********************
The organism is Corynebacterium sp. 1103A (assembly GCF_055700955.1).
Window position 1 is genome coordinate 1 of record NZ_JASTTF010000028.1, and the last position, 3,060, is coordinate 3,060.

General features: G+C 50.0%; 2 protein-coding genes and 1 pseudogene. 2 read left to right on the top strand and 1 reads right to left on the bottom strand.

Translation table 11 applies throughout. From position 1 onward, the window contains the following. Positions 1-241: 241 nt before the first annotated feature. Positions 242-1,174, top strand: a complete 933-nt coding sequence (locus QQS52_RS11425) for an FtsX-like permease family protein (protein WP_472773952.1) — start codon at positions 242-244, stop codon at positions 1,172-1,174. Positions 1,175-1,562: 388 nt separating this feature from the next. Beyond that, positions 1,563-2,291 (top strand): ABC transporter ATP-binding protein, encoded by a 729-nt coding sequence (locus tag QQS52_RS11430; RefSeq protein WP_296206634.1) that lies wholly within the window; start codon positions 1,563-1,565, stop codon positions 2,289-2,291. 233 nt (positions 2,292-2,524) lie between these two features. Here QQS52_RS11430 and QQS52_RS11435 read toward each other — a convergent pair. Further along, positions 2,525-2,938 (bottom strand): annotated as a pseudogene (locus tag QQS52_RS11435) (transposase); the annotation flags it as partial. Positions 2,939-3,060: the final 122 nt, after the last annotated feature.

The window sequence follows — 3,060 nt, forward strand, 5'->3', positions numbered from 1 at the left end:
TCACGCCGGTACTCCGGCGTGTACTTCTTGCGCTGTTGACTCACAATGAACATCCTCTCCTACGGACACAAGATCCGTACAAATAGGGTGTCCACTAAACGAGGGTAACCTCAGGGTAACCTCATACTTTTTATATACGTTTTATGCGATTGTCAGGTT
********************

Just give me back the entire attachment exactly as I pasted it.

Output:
The organism is Corynebacterium sp. 1103A (assembly GCF_055700955.1).
Window position 1 is genome coordinate 1 of record NZ_JASTTF010000028.1, and the last position, 3,060, is coordinate 3,060.

General features: G+C 50.0%; 2 protein-coding genes and 1 pseudogene. 2 read left to right on the top strand and 1 reads right to left on the bottom strand.

Translation table 11 applies throughout. From position 1 onward, the window contains the following. Positions 1-241: 241 nt before the first annotated feature. Positions 242-1,174, top strand: a complete 933-nt coding sequence (locus QQS52_RS11425) for an FtsX-like permease family protein (protein WP_472773952.1) — start codon at positions 242-244, stop codon at positions 1,172-1,174. Positions 1,175-1,562: 388 nt separating this feature from the next. Beyond that, positions 1,563-2,291 (top strand): ABC transporter ATP-binding protein, encoded by a 729-nt coding sequence (locus tag QQS52_RS11430; RefSeq protein WP_296206634.1) that lies wholly within the window; start codon positions 1,563-1,565, stop codon positions 2,289-2,291. 233 nt (positions 2,292-2,524) lie between these two features. Here QQS52_RS11430 and QQS52_RS11435 read toward each other — a convergent pair. Further along, positions 2,525-2,938 (bottom strand): annotated as a pseudogene (locus tag QQS52_RS11435) (transposase); the annotation flags it as partial. Positions 2,939-3,060: the final 122 nt, after the last annotated feature.

The window sequence follows — 3,060 nt, forward strand, 5'->3', positions numbered from 1 at the left end:
TCACGCCGGTACTCCGGCGTGTACTTCTTGCGCTGTTGACTCACAATGAACATCCTCTCCTACGGACACAAGATCCGTACAAATAGGGTGTCCACTAAACGAGGGTAACCTCAGGGTAACCTCATACTTTTTATATACGTTTTATGCGATTGTCAGGTT